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The German flag, 35,303 gross tonnes container ship Berlin Express, while proceeding in auto-pilot steering mode through the dredged cut, in the South Channel, Port Phillip Bay, en route to Melbourne, took a rapid sheer to starboard, as a result of which the ship grounded adjacent to South Channel Pile beacon.

Assisted by two tugs from the Port of Melbourne, the ship was successfully refloated 10 hours later, on the next high tide.

The ship suffered no structural damage, and no pollution occurred as a result of the grounding.


Berlin Express grounded as a result of a rapid sheer to starboard brought about by the rudder moving to starboard 20 degrees.

It is considered that:

  1. Although an autopilot human input error is the most straightforward and simplest explanation for the movement of the rudder to starboard 20 and cannot be totally discounted, such an error was unlikely.
  2. A momentary systems failure, either of the autopilot or the steering gear, was unlikely.
  3. Electrical radiation interference of the electronic control systems, from an outside source, was unlikely.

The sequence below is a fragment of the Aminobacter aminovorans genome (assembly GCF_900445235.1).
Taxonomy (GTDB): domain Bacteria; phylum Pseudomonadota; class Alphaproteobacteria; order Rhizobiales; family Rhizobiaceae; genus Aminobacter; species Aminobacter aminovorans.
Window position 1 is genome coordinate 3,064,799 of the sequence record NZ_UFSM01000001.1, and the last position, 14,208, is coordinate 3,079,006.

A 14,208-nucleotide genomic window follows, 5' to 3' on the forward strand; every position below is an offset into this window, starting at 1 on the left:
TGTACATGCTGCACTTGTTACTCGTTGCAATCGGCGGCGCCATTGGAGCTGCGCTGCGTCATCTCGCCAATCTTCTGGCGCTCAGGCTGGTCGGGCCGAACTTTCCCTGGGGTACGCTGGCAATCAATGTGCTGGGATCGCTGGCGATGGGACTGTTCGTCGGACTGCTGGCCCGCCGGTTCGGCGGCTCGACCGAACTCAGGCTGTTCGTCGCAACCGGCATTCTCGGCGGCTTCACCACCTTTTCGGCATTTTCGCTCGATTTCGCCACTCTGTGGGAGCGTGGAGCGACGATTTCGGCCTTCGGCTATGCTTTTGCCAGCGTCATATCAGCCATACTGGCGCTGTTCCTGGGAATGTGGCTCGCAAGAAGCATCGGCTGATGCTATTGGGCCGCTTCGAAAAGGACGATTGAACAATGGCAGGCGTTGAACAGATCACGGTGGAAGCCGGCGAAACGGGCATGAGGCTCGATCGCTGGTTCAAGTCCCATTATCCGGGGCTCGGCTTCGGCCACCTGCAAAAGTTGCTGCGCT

4. Possibly no conceivable malfunction occurred, instead the movement of the rudder to starboard 20 was the response of the autopilot, under the programmed settings, to that particular set of circumstances.
  5. The speed of Berlin Express, on entering the cut, was around 18.5 knots.
  6. The effect of squat reduced the underkeel clearance as the ship passed between buoys 11 and 12 to 4.78m. As the ship sheered away from the centre line, this would have been reduced to about 2.75m, which would have had an adverse effect on the ship's manoeuvrability.
  7. Those on the bridge acted quickly and correctly, but were unable to prevent the grounding.
  8. At the speed at which Berlin Express was travelling, once the sheer commenced, grounding was unavoidable.
  9. Although regulation 339 of the Port of Melbourne Authority (Amendment) Regulations 1988 is no longer considered appropriate, had Berlin Express been proceeding at a much reduced speed for passage through the dredged cut, the lateral movement to starboard would not have been so great and, therefore, the grounding would have been less likely to happen.
  10. The movement of the rudder to starboard 20, the resultant sheer, and hence the grounding, would most probably not have occurred had the steering been conducted manually.
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